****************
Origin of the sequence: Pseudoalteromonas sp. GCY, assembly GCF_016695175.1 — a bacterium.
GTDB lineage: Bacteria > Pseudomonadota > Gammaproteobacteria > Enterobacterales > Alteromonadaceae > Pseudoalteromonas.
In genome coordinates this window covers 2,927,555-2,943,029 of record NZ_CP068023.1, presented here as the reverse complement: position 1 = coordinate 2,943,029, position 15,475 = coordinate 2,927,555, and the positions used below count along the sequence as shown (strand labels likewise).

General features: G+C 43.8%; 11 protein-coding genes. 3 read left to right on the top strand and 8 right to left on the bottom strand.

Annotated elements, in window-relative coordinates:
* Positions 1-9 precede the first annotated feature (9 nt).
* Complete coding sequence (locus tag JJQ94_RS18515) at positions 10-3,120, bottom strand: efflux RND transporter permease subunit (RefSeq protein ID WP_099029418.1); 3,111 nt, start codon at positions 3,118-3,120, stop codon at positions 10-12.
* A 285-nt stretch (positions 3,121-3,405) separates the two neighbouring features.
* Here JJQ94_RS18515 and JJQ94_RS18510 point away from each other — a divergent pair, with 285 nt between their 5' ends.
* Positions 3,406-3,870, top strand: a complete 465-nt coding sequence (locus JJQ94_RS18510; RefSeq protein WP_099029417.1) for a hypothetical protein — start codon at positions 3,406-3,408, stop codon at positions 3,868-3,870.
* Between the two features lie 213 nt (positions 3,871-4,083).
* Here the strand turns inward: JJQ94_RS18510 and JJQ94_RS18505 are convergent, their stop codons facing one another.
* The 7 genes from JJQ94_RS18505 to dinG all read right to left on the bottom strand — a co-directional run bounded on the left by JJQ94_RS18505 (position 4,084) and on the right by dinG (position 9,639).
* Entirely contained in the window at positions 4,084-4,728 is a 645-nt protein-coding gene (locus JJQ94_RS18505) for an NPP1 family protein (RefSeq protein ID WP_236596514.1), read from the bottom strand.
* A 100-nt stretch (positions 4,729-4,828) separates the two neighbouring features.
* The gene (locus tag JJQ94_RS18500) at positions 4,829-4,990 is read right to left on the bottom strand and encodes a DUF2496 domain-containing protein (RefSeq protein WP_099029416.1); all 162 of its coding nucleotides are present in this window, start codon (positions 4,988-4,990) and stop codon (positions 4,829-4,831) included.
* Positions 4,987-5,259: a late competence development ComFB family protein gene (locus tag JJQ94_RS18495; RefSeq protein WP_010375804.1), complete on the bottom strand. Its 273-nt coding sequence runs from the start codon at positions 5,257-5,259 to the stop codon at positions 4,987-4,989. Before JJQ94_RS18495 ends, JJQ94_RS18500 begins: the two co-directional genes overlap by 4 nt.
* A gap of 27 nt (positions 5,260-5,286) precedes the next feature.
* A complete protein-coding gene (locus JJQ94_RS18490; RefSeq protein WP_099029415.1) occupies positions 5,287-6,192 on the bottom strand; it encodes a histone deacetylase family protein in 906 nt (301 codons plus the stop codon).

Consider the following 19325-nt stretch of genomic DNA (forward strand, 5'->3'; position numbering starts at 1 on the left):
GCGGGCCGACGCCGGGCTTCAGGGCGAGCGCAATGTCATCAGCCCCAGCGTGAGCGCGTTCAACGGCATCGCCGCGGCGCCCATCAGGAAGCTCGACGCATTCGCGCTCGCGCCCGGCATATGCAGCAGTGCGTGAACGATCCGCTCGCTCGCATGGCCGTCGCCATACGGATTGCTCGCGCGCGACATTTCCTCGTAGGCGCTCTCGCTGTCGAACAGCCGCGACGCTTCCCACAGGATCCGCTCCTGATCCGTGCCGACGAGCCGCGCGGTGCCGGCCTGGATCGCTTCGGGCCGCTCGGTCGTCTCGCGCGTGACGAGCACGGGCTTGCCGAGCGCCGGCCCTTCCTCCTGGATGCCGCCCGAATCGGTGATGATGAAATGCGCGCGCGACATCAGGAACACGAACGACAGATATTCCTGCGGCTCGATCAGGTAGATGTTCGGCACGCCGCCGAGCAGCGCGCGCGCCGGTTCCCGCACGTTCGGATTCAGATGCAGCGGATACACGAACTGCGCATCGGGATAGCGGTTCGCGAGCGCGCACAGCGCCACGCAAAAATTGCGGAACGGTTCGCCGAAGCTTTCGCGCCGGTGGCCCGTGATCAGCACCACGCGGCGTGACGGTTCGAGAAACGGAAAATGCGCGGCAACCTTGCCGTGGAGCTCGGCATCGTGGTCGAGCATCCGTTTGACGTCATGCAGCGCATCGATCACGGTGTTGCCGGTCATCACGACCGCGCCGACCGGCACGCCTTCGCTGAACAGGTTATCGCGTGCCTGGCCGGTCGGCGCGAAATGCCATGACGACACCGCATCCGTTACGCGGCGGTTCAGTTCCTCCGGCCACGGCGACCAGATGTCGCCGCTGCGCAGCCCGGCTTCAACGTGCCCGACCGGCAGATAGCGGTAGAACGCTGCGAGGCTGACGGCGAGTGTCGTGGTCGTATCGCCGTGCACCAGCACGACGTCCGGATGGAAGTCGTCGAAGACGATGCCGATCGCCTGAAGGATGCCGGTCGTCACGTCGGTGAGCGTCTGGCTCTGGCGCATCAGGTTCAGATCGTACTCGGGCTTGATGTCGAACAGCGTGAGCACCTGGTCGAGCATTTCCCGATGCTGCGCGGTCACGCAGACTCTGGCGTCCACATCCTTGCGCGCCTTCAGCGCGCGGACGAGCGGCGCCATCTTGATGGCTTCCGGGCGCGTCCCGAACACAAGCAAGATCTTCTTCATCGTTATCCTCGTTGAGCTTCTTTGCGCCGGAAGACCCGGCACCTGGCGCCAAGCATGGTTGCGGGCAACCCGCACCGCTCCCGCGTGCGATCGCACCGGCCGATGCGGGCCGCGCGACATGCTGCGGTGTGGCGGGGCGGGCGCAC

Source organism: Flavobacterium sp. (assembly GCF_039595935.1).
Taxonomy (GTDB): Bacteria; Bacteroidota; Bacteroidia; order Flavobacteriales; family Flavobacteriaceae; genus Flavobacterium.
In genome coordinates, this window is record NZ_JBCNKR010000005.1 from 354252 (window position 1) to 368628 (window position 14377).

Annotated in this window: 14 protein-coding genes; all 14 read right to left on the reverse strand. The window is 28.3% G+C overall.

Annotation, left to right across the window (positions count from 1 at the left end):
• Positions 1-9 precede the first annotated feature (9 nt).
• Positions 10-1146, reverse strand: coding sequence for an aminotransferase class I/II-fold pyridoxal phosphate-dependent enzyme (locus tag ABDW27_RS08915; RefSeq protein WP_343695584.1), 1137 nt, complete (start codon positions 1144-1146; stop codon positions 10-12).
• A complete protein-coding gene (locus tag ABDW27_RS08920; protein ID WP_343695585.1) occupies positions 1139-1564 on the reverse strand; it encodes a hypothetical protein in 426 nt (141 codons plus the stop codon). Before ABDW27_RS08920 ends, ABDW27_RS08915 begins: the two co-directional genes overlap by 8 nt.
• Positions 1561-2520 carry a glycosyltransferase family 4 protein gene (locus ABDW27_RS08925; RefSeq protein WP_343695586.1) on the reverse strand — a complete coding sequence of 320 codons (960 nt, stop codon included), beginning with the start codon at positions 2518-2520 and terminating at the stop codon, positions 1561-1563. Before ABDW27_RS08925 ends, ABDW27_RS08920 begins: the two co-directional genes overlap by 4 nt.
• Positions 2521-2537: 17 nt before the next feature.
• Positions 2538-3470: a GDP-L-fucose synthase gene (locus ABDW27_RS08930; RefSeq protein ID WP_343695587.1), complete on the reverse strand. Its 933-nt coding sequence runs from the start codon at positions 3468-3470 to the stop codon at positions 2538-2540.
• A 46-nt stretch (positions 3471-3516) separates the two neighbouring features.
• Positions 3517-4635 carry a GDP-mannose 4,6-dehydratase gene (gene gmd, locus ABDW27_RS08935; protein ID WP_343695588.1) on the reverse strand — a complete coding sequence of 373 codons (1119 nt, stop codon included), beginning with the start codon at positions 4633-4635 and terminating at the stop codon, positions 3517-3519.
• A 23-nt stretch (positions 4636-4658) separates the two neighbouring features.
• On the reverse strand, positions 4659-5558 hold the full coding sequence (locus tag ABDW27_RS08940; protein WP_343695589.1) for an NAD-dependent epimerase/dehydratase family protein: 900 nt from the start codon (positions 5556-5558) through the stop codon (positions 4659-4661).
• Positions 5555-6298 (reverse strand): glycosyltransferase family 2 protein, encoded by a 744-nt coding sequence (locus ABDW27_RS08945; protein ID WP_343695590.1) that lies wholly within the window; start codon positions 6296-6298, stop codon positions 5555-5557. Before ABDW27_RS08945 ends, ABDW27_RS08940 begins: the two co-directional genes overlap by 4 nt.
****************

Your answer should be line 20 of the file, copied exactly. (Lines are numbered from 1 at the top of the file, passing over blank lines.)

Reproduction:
Consider the following 19325-nt stretch of genomic DNA (forward strand, 5'->3'; position numbering starts at 1 on the left):